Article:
The Four Tests of Highest and Best Use

Hand holding a magifying glass over a house figure

Earlier this year, we asked our real estate appraisal community, “What’s the ONE thing that is most often overlooked by appraisers?” The top answer we received was “Highest and Best Use.” Highest and Best Use is the reasonable, probable, and legal use of vacant land or an improved property. Here’s a breakdown of the four criteria that Highest and Best Use must meet.

1. Physically possible

You must consider the size, shape, topography, and accessibility of the site when determining if it is physically possible.

Some questions to answer:

  • Can the site support a new build or improvement?
  • Is there access to utilities?
  • Is the drainage sufficient?
  • Is the property easily accessible? Is it on a one-way street or cul-de-sac, for example?
  • Would the location, topography, or size dramatically increase the cost to build on the site? (If so, that may decrease the value.)

2. Legally permissible

You must consider whether any zoning issues or restrictions will prevent building on or improving the lot.

Some questions to answer:

  • Do you have a current survey of the property? (If not, obtain one, specifically covering boundaries to learn if easements or encroachments exist.)
  • Are there any deed restrictions?
  • Are there zoning issues, such as minimum lot size or maximum building height or size?
  • Is there a maintenance easement, such as with waterfront properties, that could affect existing or proposed structures?
  • Are existing structures considered legal non-conforming use? (For example, the structure has been “grandfathered,” and can remain; however, it would not be allowed to be built under current zoning requirements.)

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3. Financially feasible

This pertains specifically to whether financial investments would be greater than the potential financial return.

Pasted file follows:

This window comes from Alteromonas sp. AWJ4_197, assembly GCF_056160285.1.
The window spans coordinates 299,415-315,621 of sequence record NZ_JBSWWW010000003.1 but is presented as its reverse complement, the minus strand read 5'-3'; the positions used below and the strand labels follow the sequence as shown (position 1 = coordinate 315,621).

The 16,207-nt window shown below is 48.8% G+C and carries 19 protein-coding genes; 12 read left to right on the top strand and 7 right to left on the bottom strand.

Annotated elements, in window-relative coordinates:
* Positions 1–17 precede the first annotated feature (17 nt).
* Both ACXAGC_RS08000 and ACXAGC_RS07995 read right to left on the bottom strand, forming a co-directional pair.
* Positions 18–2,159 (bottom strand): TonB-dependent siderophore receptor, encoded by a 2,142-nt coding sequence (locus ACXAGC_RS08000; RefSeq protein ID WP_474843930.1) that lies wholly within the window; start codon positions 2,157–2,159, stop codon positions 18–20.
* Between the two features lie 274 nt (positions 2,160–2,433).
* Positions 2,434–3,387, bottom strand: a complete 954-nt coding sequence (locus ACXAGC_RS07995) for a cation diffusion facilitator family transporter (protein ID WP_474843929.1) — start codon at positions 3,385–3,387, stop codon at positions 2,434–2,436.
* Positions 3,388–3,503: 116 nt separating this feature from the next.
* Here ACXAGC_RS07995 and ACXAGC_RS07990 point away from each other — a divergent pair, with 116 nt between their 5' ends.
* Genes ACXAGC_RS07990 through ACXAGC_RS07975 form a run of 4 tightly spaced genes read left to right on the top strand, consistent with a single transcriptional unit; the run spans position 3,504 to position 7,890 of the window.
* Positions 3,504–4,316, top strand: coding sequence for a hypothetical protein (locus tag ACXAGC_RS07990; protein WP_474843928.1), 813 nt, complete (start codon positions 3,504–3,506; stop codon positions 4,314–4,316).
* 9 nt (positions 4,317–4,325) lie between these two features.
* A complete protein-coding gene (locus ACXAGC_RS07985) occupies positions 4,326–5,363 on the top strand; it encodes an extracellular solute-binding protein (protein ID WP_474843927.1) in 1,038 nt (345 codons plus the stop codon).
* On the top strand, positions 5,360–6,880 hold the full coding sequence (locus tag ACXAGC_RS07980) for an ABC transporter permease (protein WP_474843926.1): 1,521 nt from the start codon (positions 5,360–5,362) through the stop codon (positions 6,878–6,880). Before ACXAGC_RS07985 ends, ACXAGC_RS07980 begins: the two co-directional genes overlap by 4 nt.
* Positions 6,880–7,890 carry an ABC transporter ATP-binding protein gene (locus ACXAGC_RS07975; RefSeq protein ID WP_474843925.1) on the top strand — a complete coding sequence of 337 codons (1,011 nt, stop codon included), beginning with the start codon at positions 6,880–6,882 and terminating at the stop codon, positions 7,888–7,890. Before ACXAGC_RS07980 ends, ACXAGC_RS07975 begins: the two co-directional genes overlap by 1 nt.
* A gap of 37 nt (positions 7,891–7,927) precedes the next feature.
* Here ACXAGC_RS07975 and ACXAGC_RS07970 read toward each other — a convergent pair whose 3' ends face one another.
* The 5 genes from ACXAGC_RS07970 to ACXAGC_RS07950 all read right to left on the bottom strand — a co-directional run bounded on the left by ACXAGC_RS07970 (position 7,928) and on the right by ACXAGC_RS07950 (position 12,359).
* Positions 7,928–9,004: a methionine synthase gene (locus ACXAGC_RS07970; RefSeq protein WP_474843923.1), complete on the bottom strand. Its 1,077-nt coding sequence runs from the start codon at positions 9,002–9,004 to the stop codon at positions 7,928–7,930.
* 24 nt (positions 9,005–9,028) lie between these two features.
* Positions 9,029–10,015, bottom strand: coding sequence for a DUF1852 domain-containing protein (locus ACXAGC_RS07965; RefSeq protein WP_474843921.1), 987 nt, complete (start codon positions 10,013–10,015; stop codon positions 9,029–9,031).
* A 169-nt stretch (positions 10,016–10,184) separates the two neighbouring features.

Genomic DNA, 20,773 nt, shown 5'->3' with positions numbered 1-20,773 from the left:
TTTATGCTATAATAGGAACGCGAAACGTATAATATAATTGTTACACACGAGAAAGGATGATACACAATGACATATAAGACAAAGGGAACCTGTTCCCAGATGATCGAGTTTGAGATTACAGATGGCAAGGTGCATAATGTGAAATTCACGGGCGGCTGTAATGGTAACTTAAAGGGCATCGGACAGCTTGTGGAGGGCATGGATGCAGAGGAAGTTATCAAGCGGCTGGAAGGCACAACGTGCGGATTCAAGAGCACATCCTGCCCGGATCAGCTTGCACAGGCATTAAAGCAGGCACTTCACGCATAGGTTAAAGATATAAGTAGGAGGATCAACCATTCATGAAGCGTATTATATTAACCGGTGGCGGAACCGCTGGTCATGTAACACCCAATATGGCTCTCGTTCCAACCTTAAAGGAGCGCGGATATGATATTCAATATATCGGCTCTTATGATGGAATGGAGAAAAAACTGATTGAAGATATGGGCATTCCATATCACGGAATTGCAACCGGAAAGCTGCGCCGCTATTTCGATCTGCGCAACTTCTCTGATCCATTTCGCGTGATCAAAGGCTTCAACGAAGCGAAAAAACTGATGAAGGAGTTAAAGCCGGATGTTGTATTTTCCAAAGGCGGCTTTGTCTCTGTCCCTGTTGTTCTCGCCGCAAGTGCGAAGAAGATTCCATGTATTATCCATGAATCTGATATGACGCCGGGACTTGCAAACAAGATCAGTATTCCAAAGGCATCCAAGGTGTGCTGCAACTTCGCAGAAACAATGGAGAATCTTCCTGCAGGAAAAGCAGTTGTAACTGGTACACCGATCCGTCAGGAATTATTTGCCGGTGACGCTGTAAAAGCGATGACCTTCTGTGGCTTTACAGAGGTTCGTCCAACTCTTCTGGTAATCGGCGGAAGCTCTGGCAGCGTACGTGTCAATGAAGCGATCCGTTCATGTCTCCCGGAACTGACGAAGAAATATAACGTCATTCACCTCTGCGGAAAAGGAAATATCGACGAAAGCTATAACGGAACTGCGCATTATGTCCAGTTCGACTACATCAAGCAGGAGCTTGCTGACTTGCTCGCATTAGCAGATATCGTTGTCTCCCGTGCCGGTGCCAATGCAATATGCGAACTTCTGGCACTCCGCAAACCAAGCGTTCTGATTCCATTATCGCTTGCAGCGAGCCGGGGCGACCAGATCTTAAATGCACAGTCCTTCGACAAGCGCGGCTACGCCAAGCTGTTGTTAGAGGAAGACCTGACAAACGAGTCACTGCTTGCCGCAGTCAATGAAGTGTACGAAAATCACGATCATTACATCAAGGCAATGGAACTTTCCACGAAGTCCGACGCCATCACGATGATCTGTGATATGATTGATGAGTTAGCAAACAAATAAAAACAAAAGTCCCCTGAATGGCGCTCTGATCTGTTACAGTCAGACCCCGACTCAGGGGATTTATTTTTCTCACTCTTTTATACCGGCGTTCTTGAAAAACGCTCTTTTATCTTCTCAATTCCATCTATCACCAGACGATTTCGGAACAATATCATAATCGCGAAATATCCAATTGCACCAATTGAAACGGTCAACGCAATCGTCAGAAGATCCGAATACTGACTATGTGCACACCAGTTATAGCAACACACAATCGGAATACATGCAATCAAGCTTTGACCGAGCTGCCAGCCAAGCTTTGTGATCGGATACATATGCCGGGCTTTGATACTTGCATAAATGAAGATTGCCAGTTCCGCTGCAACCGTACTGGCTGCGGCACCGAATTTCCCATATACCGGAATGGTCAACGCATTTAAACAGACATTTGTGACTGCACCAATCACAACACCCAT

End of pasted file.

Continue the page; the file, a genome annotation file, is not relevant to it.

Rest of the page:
Some questions to answer:

  • How would the build or improvements compare to other local properties? (For example, extensive upgrades could over-improve a property to the point that it is over-priced for the market.)
  • Would the cost to upgrade or construct the house exceed well beyond the cost to construct an average house in the immediate area?
  • Could the unique, owner-specific design of the new build or improvement make the property hard to resell or bring down the value of the property?

4. Maximally productive

If you are applying this criteria to residential properties, the financially feasible use generally aligns with the most profitable use, so you can combine these two criteria. However, most profitable usually refers to commercial properties, and establishes the highest net income for a proposed structure.

Some questions to answer:

  • Do you have a market analysis or a feasibility study? (You will likely want to conduct one to ensure you have enough information on which to base your opinion.)
  • What type of commercial property (e.g., retail, restaurant, service station) would be most profitable given the location?

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